I put these things before our elders, and they heartily endorsed them. In fact, they agreed that our next missions conference in January of 2014 should be under the theme “Students in Missions.” Furthermore, we intended to “bus in” students from the various college and university campuses across Lusaka for four days of preaching about missions. We would use the conference to launch the program that Misheck had been working on. We would give out brochures to the students so that they could read about Christ’s call to give themselves to this great kingdom work.
Finally, with HeartCry’s help, our one-year pastoral internship program is growing. Next year, we are expecting interns from Zambia, South Africa, Nigeria, Sierra Leone, Canada, and more. This year, we have sent out one man who has gone through the internship program, and we are in the process of ordaining a second one. Although this is extremely profitable, the benefit of the Students in Missions program is that we will have the students with us for about three to five years. During this period, they will be taught the Gospel in all its height and depth, discipled by older church members, and exposed to missions. If this ground swell does occur, it could be the start of a second great missionary movement from African students! Pray with us! Pray with us!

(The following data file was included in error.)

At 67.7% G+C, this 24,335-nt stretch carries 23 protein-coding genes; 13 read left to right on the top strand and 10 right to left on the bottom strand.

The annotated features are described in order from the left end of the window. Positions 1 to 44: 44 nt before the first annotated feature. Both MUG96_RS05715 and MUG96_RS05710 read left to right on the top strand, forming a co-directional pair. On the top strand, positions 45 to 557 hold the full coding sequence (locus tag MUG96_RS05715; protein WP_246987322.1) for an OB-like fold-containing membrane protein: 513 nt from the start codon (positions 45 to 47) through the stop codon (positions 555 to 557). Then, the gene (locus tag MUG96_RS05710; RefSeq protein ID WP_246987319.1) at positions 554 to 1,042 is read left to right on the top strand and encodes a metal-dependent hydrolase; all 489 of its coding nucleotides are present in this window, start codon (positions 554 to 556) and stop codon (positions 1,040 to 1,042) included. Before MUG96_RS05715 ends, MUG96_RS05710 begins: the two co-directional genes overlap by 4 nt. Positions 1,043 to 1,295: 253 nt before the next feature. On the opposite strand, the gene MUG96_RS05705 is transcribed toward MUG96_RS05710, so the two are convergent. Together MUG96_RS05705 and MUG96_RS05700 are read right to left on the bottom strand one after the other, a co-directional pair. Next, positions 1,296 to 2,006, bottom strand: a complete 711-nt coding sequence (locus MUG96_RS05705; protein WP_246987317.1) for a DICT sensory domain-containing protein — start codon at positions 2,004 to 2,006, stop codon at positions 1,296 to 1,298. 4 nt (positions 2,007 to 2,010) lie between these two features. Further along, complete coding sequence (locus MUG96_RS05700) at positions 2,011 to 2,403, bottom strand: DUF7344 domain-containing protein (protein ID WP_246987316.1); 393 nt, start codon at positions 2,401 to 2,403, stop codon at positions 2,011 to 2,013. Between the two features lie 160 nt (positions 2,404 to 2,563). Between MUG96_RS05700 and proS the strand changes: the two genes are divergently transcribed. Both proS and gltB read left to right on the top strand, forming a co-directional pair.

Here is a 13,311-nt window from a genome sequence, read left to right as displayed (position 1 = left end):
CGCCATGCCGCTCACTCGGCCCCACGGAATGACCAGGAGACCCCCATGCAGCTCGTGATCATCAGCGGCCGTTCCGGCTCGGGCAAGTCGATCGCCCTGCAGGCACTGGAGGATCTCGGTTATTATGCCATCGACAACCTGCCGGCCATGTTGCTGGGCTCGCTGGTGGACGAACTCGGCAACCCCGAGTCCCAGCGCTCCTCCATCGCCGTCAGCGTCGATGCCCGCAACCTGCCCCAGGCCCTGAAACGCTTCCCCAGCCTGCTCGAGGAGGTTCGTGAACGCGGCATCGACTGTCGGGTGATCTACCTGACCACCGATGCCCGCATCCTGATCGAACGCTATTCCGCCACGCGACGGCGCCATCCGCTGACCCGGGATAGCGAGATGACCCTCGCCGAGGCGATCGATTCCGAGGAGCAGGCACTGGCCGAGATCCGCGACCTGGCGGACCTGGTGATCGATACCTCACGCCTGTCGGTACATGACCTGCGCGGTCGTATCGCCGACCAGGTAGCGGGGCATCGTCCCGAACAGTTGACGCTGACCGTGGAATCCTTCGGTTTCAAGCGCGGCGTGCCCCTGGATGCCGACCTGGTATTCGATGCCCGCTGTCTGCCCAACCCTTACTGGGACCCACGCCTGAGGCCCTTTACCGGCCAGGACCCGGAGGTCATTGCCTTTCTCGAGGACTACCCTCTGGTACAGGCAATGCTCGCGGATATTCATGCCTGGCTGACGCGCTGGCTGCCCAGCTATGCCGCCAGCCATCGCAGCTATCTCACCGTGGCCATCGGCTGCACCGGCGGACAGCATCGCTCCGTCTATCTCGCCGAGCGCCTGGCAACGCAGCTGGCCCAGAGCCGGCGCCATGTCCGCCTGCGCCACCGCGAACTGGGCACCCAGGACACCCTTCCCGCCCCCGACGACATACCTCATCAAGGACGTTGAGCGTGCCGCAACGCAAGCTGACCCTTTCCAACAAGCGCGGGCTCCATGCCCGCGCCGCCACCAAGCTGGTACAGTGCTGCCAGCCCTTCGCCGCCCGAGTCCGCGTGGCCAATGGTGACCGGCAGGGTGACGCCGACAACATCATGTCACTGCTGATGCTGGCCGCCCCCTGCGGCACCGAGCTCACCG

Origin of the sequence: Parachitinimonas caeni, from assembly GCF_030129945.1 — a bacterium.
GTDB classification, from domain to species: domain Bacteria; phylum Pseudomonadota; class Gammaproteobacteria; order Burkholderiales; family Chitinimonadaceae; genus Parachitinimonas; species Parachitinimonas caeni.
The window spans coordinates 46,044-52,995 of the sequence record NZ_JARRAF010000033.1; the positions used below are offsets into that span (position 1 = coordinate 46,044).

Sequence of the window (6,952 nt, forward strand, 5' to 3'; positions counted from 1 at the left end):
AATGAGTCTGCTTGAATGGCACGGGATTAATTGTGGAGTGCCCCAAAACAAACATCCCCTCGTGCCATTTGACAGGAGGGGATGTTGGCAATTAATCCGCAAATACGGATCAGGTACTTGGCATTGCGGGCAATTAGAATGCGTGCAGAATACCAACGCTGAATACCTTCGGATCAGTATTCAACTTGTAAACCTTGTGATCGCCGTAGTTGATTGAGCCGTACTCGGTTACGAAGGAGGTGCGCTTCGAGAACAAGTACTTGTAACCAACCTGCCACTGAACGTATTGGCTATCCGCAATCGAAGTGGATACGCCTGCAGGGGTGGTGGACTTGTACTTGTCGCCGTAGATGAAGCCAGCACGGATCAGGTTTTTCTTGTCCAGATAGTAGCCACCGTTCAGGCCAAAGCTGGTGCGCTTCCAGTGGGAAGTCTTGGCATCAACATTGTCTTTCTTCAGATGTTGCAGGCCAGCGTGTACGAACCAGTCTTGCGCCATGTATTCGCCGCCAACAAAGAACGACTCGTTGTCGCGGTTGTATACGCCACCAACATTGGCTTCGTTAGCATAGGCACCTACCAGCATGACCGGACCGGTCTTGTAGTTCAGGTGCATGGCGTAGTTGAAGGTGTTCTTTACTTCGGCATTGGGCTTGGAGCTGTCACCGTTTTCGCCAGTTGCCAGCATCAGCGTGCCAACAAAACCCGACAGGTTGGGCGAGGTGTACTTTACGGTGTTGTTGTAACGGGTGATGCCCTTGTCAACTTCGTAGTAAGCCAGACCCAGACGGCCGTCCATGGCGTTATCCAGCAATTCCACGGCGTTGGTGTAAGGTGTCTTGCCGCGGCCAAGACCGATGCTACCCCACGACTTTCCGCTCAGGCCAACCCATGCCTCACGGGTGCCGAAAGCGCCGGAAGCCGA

Students In Missions Update
In February of 2014, Pastor Conrad Mbewe updated HeartCry on what transpired at their annual missions conference in January. He also noted, as you will read, a further development in KBC’s vision for their Students in Missions program.
We have just finished our 2014 missions conference and missionary prayer retreat. The Lord was with us. The theme was “Students in Missions,” and Isaac Makashinyi did an excellent job in showing us the personnel, the potential, and the price of missions. Last night, one student wrote to me, “I enjoyed the missions conference; it was a big eye-opener. It is only after that conference that I realized how under-utilized I have been. I have been comfortable with just being saved. It was indeed a beneficial theme!” We had a very good spirit among all our missionaries. I can sense a maturing taking place among most of them, especially when I compare them to their first years with us.